California’s commitment to set goals to limit emissions output is paying dividends. The state appears to have hit its first target for cutting greenhouse gases and it reached the goal 4 years early.
Data released Wednesday by the California Air Resources Board show that the state’s greenhouse gas emissions dropped 2.7 percent in 2016 the latest year available to 429.4 million metric tons. That’s slightly below the 431 million metric tons the state produced in 1990. California law requires that the state’s emissions, which peaked in 2004, return to 1990 levels by 2020. They have a blueprint, goals and a culture to make positive change towards the climate. They have a blueprint, goals, a culture and leadership paving the way utilizing renewable energy to do so.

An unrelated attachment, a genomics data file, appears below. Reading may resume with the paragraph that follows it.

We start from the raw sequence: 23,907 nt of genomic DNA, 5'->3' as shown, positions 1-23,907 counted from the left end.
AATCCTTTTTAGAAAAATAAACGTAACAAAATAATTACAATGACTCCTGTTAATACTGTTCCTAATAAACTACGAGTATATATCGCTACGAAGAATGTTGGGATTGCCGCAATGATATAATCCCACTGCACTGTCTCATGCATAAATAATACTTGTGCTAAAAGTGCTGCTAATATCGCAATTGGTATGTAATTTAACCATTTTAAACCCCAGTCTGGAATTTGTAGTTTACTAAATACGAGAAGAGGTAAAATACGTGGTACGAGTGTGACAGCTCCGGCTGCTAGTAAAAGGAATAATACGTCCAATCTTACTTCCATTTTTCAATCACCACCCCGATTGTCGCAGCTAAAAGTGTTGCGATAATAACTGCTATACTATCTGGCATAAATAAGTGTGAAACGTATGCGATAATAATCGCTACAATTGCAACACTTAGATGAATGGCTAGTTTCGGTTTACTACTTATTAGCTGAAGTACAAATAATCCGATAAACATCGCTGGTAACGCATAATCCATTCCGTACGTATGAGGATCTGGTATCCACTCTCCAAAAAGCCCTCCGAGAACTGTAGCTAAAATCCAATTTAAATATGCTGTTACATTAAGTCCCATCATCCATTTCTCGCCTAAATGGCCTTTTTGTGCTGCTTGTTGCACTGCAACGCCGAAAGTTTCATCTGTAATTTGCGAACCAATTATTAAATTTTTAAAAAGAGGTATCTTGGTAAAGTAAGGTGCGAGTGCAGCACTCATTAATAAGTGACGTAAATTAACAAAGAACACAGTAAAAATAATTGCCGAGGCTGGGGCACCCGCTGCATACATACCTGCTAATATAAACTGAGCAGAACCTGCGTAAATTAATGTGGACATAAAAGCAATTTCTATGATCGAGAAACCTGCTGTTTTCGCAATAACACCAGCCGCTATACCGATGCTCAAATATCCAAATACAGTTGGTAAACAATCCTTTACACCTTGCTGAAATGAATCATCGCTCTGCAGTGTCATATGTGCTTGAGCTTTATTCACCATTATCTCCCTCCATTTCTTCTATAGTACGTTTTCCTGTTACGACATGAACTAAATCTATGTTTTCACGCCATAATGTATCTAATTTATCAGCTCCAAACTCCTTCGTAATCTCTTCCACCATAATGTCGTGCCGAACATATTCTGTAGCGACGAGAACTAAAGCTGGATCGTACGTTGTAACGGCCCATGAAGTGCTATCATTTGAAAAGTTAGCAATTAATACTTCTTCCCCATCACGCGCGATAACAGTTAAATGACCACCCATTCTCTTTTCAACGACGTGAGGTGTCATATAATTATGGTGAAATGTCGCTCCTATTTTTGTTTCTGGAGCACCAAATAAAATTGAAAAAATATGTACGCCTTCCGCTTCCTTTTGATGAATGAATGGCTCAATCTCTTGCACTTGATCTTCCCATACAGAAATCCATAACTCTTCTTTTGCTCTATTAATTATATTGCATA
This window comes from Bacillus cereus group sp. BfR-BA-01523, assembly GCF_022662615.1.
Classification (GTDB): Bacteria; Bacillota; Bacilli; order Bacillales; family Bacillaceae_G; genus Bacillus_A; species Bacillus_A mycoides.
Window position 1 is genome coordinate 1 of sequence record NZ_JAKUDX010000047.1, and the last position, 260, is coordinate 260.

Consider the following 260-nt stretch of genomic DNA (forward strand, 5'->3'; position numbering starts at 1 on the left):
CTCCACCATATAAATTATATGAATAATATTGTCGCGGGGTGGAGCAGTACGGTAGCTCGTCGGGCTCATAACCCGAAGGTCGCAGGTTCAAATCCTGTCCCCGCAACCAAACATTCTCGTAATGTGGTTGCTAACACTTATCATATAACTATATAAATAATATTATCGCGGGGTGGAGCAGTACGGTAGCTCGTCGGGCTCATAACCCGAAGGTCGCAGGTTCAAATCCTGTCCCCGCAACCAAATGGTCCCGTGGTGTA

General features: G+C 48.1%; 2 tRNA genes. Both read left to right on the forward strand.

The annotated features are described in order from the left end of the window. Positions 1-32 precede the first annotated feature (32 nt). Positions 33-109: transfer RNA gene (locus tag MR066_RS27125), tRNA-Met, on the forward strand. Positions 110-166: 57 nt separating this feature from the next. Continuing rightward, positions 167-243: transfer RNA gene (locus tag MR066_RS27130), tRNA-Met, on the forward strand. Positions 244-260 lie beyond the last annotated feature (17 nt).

The emissions drop in large part reflects California’s fast rising use of renewable power. (Yessss!!!!) Solar electricity generation, both from rooftop arrays and large power plants, grew 33 percent in 2016, according to the air board. Imports of hydroelectric power jumped 39 percent as rains returned to the West following years of drought. Use of natural gas for generating electricity, meanwhile, fell 15 percent. What does this all mean? Essentially, California is improving it’s air quality, moving into a new economy of growth and keeping it’s environment in tact for future generations. This isn’t the end of it, they have goals to reduce emissions 40% by the year 2030. The complete list of data across different emission sources is found on their website www.arb.ca.gov